Pre-construction work is already under way, along with some design work and preparations for access to the site. Formal permission is being sought from private land owners along Long Bar Pointe, adjacent to the work site. While work is underway to reline that pipeline, Brownman said, service to island residents shouldn't be interrupted, but work crews will likely construct an above ground bypass pipeline first. 

The town has already landed $1.25 million in state funding from the last budget session and is waiting for word from Tallahassee on $800,000 addition in the still-unsigned state budget on Gov. Ron DeSantis' desk. 

Phase 2

The town is already two to three years into the process of permitting the new pipeline under Sarasota Bay, which crosses from around Gulf Bay Road to Long Bar Pointe in a narrower-than-normal stretch of the waterway. 

Sarasota Bay is designated one notch below the most-stringently regulated class of waterway, Class I, which is set aside for sources of drinking water. The town has in hand a permit from the Florida Department of Environmental Protection and expects one soon from the U.S. Army Corps of Engineers. 

"State and federal permitting agencies are very much involved in all that determination because it involves a  Class II state waterway, which is also a national estuary and very sensitive environmentally,'' Brownman said. "So there's a lot of scrutiny in that.''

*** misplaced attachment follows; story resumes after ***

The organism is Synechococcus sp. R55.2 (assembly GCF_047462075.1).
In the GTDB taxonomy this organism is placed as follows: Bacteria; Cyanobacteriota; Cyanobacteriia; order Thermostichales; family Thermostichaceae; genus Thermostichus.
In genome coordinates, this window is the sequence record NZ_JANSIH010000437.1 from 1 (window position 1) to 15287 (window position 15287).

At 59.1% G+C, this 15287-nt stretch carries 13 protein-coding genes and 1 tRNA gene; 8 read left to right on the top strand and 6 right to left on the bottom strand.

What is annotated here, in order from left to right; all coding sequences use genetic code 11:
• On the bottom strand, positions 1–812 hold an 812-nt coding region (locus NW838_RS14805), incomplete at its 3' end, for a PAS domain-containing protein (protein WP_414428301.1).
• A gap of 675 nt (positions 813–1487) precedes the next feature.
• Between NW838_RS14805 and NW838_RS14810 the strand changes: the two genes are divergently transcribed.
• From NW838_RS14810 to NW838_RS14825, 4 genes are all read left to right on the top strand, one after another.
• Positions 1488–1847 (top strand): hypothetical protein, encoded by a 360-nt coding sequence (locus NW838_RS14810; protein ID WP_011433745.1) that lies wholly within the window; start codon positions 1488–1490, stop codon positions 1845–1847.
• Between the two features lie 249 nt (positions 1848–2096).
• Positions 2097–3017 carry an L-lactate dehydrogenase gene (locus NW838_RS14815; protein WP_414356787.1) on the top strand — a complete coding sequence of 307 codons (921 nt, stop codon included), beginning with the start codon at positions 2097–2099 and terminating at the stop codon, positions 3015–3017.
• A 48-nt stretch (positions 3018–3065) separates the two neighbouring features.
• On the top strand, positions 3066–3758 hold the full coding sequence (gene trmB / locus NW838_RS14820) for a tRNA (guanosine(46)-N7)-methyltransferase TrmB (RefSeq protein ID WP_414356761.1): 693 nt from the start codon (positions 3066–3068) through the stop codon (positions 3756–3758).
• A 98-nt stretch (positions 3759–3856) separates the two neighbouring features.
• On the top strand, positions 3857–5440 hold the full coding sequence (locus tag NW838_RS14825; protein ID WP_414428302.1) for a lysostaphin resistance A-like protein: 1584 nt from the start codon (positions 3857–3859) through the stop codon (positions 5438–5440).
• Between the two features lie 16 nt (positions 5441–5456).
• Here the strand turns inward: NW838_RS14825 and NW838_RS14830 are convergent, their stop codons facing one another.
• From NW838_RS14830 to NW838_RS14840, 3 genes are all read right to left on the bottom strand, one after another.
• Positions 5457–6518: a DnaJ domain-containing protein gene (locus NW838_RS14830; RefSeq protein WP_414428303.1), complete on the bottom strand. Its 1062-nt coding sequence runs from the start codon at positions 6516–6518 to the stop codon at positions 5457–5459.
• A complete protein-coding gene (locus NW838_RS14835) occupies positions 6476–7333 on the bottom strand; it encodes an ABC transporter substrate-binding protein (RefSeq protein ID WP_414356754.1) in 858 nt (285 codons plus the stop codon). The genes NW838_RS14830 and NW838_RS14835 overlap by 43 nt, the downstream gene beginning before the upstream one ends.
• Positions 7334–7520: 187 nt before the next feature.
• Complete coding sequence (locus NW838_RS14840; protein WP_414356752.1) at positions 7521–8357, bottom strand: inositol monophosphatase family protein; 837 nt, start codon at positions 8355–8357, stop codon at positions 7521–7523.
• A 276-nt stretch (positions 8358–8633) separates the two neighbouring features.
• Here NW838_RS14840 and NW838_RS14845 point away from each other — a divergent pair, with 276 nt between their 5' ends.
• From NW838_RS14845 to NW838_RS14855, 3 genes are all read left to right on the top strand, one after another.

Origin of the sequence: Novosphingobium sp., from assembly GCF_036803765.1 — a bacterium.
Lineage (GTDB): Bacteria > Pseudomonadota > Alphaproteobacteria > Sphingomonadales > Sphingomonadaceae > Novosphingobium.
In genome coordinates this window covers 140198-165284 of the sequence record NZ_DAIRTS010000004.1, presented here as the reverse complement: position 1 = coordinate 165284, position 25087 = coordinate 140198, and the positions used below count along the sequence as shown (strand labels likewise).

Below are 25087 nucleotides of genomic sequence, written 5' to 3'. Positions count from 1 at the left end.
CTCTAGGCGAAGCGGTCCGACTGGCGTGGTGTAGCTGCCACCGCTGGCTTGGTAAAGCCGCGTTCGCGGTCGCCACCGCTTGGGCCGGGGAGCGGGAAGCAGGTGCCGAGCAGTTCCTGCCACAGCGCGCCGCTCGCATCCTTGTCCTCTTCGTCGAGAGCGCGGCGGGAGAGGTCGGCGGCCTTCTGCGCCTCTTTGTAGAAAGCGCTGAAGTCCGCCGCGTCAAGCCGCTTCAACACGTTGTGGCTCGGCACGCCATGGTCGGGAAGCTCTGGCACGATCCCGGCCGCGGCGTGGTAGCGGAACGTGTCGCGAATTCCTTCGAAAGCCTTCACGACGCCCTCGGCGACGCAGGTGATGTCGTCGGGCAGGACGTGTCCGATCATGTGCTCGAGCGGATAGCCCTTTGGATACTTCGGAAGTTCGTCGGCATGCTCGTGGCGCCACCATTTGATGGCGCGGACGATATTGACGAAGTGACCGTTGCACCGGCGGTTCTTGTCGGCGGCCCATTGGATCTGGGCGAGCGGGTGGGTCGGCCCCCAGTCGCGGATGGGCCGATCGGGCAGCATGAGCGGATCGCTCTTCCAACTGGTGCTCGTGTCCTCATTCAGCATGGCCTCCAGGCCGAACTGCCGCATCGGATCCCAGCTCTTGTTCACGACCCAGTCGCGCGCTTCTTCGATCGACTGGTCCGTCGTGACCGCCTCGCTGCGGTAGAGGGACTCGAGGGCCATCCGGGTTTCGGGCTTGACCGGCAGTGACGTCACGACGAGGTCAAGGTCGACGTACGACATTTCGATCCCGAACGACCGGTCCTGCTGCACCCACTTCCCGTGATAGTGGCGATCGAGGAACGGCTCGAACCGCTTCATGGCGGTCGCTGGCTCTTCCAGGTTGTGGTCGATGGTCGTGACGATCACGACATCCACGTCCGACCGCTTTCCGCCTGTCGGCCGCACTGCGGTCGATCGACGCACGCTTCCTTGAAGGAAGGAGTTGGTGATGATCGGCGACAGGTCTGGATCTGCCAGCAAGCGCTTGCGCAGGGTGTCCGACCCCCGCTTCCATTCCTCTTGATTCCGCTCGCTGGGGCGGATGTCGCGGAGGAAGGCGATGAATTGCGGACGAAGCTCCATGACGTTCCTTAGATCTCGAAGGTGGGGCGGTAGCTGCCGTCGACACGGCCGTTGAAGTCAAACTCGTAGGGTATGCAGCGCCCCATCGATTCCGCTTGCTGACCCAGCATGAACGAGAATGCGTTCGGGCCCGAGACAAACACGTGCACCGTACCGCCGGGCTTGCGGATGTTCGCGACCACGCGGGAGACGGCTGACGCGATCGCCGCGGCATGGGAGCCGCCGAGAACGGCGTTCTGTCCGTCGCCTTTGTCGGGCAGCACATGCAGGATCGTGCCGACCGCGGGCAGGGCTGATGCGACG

The town also must work with Florida's Office of State Lands to demonstrate the town will be able to secure easements from private landowners on the mainland to proceed. 

Brownman said once the Army Corps permit is completed, the town can move ahead on design and make decisions on what kind of contract to seek to get the work done. 

In the meantime, the town has been socking away money where it can to pay the tab. At least half of the town's $3.6 million American Rescue Plan Act money will go to the sewer line project, with potentially more from that source. 

"We have the other $1.8 million that would go towards (flooding and stormwater mitigation) or the wastewater line, depending on Commission final approval and direction there,'' Harmer said.

The town has also worked with U.S. Rep. Vern Buchanan (R-Longboat Key) for another batch of federal funding, about $3 million, from other sources. The town this year also launched an incremental increase in water and sewer rates in anticipation of borrowing not only for the pipeline project but also to replace water pipes in Country Club Shores. 

Beginning in 2022, the town's water and sewer rates were reset to begin climbing to help pay for the sewer line and the Country Club Shores work. From an average bill of $74.75 in 2021, bills will climb to $105.30 by 2029. With the additional revenue, the town can afford to borrow the remainder of what it needs for the two water and sewer endeavors.

"The utility rate plan was built assuming that we would have to pay all of that cost with some sort of debt issuance that the ratepayers would have to repay using this rate model over a,  say, 30-year period,'' Brownman said. "And any way we can draw that down and offset, that is what we're looking to do because of the size of the project and its magnitude.''